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White Rice Vs Brown Rice

By February 7, 2018One Comment

When it comes to types of grains to eat, rice has, for some civilizations, been a centuries-old choice. These civilizations have used white rice as a staple in their diets.

However more recently brown rice has been making a splash on the health food scene. Some people have gone as far to say that brown rice is good and white rice is not. The debate has gone on for years over which is healthier; brown or white rice


Brown vs White Rice 

White rice, by volume, has more iron, folic acid, thiamine, niacin, and riboflavin. Brown rice has more magnesium, phosphorus, calcium, potassium, zinc and vitamin b6. The more nutrient-dense rice is brown, but only slightly. But, aside from this slight advantage, brown rice actually faces more problems when being digested.

The first digestion downfall is that brown rice has more phytates and lectins than white rice. Phytates and lectins bind to vitamins and minerals and prevent your body from absorbing them.

So even though brown rice might be nutrient dense, your body cannot actually absorb them all and therefore falls short of truly being “more nutritious” than white rice. It has the bran and germ removed, hence making it “white” rice.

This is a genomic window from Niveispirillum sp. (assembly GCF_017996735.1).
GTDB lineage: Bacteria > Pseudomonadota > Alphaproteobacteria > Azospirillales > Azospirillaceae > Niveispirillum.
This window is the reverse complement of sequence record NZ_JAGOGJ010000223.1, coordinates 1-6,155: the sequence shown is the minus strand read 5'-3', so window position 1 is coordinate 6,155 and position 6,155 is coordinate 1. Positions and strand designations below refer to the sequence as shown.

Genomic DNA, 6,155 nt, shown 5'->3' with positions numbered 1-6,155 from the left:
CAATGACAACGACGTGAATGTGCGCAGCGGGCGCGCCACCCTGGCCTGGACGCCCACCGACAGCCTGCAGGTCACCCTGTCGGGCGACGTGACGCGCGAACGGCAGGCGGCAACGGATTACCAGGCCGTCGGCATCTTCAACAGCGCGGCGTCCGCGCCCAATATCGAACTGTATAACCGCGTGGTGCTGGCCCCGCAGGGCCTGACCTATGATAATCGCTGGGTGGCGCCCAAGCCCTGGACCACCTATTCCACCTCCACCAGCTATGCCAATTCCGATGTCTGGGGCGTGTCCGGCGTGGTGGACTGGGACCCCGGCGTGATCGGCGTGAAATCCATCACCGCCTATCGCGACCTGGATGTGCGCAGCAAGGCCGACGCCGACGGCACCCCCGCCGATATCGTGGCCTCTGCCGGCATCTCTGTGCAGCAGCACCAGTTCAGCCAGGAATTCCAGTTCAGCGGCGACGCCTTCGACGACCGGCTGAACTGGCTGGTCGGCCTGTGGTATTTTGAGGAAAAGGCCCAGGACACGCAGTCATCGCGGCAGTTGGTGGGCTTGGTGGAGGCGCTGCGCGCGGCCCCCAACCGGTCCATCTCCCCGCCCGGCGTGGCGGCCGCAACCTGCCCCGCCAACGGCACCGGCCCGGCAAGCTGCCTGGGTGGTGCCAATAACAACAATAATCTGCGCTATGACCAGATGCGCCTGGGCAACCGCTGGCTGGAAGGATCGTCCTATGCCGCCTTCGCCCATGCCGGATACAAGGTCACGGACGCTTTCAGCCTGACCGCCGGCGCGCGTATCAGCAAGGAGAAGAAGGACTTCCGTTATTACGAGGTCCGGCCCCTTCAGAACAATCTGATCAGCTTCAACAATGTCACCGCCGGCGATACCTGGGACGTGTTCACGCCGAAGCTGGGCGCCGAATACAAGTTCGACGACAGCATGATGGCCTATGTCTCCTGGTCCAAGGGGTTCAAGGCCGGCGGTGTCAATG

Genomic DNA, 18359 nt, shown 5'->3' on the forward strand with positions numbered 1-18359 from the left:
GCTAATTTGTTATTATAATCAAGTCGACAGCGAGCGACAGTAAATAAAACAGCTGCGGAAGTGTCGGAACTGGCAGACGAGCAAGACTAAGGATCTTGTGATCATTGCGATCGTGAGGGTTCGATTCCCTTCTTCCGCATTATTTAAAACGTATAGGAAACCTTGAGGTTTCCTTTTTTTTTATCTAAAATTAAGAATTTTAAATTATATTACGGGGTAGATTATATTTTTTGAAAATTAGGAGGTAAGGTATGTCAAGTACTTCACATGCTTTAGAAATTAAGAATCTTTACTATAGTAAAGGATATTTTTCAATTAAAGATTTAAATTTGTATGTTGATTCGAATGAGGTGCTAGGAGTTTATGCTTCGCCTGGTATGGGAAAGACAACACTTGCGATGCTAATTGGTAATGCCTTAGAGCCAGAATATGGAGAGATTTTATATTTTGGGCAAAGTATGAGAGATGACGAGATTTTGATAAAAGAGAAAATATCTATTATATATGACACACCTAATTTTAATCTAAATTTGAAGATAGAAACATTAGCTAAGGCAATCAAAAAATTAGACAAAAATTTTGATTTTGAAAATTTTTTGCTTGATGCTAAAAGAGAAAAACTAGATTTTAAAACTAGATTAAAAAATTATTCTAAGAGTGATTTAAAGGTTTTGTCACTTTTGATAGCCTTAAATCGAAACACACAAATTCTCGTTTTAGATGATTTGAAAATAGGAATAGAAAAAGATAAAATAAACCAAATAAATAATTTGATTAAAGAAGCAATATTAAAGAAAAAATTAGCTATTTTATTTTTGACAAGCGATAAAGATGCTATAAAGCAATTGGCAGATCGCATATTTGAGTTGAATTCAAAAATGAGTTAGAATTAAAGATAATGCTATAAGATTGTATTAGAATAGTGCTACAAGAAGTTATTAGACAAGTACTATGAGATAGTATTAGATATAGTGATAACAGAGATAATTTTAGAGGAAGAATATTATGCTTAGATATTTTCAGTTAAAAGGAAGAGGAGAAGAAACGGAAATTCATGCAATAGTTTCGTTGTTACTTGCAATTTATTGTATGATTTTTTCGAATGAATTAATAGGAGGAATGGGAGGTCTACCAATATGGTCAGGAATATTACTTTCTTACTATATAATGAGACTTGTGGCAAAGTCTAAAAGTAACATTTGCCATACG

The majority of the phytic acid is found in the bran, so white rice has almost all of the phytic acid removed in the process of taking off the brand. This means that you can actually absorb the nutrients in white rice better.


The second digestion downfall is that brown rice still has the bran and germ, and the bran and germ make it harder to digest. Bran and germ can both be irritating to the digestive tract. Being eaten regularly, or paired with other grains, can lead to digestive problems like leaky gut or inflammation.

It, because it is void of both the bran and germ, is easier to digest and a good source of glucose after working out or whenever you need it.

But what about the fact that white rice has a higher glycaemic index than brown rice?

Even though white rice has a slightly higher glycaemic index, you can lower it by eating it with the right foods. To prevent glycaemic spikes when eating white rice, you can eat it with vinegar or fats.

A good way to eat it with a drizzle of low-fat butter or even olive oil on the rice itself. Pairing white with butter roasted vegetables, a few slices of avocado or chopped roasted nuts will also be a tasty way to eat it.

Overall, although brown rice is slightly more nutrient dense, white rice provides an easier way to get these same nutrients to your body while being easier to digest and easier on your gut in the long run.


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